PC #117 – The Saint and the Miracle Baby

Do you believe in miracles?  Is the story I’m about to tell you a miracle?

I believe it is.

In Australia, our only saint is St. Mary MacKillop.

In the mid to late 1800s, Mary MacKillop established The Sisters of St. Joseph of the Sacred Heart – a congregation of Sisters that worked in the Outback of Australia. Under Mary MacKillop’s supervision, they set up schools, helped the rural poor, established orphanages and homes for the incurably ill, as well as aged care homes. They helped miners and rail workers when they were sick or injured.

The Josephite Sisters, under Mary MacKillop, battled sexual abuse of young children, and when she exposed a parish priest for pedophilia, another priest sought revenge and had her ex-communicated from the church.

That excommunication was later lifted, and in October 2010, Mary MacKillop was made a saint at a huge ceremony at the Vatican. Jennifer and I were were fortunate to be there in Rome to witness her canonisation.

She’s buried in a church in North Sydney, which is where she lived and worked for many years. It’s called The Mary MacKillop’s Place – and it includes a museum dedicated to her and the Josephite Sisters.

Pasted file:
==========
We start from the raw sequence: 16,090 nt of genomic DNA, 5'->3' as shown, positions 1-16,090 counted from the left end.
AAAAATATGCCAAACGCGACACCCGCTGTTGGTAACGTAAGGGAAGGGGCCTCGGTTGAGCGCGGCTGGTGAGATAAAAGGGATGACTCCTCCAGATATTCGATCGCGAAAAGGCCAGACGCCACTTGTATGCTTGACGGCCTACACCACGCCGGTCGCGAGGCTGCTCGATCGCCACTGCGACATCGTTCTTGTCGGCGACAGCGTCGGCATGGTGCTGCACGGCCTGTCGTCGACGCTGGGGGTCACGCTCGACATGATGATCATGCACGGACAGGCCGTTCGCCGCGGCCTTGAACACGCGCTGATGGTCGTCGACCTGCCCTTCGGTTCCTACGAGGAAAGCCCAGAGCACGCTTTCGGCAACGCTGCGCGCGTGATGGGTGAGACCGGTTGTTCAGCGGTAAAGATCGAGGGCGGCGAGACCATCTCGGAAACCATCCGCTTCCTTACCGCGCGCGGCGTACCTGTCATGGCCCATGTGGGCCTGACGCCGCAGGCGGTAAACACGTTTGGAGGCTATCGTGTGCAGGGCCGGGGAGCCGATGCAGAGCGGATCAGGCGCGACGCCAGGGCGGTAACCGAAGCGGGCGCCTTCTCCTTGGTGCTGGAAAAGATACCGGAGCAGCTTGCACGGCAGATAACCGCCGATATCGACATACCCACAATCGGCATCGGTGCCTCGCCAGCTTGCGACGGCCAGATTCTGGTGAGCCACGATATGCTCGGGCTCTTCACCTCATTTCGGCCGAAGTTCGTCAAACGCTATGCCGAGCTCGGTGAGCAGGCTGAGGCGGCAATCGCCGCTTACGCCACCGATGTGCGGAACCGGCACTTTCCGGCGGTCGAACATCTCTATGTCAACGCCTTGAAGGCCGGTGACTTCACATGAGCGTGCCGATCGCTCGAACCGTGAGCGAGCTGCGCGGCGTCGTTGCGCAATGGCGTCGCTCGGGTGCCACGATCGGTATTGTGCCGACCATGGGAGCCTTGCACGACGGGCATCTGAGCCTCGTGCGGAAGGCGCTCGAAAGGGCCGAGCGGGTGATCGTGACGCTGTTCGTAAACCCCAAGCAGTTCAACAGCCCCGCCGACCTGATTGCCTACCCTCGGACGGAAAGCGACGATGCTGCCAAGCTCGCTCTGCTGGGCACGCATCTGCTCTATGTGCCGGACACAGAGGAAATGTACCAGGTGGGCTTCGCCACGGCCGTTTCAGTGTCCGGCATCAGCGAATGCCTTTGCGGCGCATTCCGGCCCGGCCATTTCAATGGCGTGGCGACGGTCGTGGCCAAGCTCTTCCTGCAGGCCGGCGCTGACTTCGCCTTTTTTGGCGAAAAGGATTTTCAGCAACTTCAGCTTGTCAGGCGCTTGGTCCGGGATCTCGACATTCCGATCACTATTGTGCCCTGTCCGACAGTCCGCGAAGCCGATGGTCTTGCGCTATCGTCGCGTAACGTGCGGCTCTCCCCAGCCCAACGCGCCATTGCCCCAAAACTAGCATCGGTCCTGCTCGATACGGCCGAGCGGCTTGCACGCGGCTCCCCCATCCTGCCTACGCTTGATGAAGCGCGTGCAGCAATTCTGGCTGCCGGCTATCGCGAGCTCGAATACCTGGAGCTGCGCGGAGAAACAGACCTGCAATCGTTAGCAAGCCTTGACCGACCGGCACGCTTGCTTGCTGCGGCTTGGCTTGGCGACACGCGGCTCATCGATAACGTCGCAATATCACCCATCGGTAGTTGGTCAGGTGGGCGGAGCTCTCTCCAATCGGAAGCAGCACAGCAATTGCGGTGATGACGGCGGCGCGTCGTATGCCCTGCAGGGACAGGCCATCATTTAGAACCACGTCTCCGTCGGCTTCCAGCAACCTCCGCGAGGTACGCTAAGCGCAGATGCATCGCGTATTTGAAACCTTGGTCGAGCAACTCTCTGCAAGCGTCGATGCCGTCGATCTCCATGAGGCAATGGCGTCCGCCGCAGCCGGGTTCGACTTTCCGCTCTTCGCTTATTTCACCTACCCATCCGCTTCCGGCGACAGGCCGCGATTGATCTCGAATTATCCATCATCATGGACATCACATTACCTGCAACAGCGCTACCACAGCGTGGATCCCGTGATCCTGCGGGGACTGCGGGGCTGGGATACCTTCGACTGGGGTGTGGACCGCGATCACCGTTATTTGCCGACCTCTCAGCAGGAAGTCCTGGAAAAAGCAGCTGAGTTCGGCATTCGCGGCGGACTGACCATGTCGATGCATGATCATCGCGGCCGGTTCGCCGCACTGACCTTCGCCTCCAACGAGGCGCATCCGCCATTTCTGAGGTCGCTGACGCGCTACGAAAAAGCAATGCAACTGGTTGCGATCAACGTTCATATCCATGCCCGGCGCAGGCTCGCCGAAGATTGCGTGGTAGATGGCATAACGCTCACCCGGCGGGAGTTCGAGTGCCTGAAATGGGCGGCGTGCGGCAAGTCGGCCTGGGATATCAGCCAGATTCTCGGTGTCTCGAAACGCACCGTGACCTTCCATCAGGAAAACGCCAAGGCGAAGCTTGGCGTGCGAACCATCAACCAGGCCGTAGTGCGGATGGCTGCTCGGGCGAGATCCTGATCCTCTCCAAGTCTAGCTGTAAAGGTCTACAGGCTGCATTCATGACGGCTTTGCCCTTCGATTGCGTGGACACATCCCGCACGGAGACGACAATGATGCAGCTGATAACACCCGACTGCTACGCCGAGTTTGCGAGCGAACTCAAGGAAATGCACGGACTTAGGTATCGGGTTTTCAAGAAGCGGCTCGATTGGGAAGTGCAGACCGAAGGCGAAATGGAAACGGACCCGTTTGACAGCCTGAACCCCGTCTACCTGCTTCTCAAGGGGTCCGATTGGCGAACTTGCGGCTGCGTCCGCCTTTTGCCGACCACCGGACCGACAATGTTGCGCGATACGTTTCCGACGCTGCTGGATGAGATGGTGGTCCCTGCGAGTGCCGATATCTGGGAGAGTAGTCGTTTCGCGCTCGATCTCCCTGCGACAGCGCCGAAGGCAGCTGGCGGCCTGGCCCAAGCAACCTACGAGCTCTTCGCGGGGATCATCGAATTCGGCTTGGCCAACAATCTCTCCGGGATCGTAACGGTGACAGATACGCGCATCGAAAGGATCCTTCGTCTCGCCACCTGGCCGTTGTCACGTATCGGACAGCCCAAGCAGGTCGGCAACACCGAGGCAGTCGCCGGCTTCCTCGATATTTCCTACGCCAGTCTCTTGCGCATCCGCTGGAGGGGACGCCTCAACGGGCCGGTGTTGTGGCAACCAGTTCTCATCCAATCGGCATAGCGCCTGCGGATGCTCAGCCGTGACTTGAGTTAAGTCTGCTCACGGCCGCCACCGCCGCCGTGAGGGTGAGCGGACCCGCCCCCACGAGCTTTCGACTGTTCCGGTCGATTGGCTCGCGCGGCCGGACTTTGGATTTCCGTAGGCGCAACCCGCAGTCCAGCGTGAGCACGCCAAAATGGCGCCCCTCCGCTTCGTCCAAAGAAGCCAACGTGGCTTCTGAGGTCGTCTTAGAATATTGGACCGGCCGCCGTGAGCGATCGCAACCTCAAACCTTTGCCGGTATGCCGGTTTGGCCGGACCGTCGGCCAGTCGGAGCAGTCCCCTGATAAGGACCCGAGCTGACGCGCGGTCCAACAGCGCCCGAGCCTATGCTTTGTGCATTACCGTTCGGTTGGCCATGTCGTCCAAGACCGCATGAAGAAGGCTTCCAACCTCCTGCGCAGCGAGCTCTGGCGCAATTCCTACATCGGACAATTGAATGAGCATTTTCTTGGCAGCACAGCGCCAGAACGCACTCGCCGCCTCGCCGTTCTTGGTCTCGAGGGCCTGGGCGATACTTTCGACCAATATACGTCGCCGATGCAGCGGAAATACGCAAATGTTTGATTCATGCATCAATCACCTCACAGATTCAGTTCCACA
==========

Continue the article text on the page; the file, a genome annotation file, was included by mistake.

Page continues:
Jennifer’s father, a practicing Catholic and a builder by trade, worked on the church and built its doors.

Jennifer has a brother named Matt. He’s married to a beautiful lady, Megan. Megan has multiple sclerosis, and is badly afflicted. Matt and Megan have always wanted a baby, but didn’t think it was possible – not only because of Megan’s illness, but because she’s 42.

They’d been trying though for many years, without success, and had finally decided that the only possible way for them to have a child was through IVF. But they wanted to give it one last try, so they decided to go to the Mary MacKillop Place, to pray for the child they so desperately wanted.

Megan a couple of years earlier had been given a small portion of Mary MacKillop’s burial shroud by a Josephite Sister. She took that tiny piece of shroud with her when they visited the church.

Matt describes beautifully what happened in the church. They both sat and in their own way they prayed, then Megan got up and went over to Mary MacKillop’s tomb. Matt said that he had no desire to see the tomb, he just wanted to sit in the church by himself.

And as he sat there, two things happened – the sun broke through a cloud and a shaft of sunlight came through a nearby window and literally hit him in the face. At the same time, out of the golden shaft of light, a nun appeared and asked him kindly if he was alright.

Matt said he felt a sudden sense of calm come over him, as though a huge weight had been lifted from him, and he said to the nun: “Yes, I think everything is okay. Thank you.”

Six weeks later, Megan discovered she was pregnant. Two weeks ago the baby was born, premature at 5lb 6oz. Her name is Matilda, but we call her the Miracle Baby.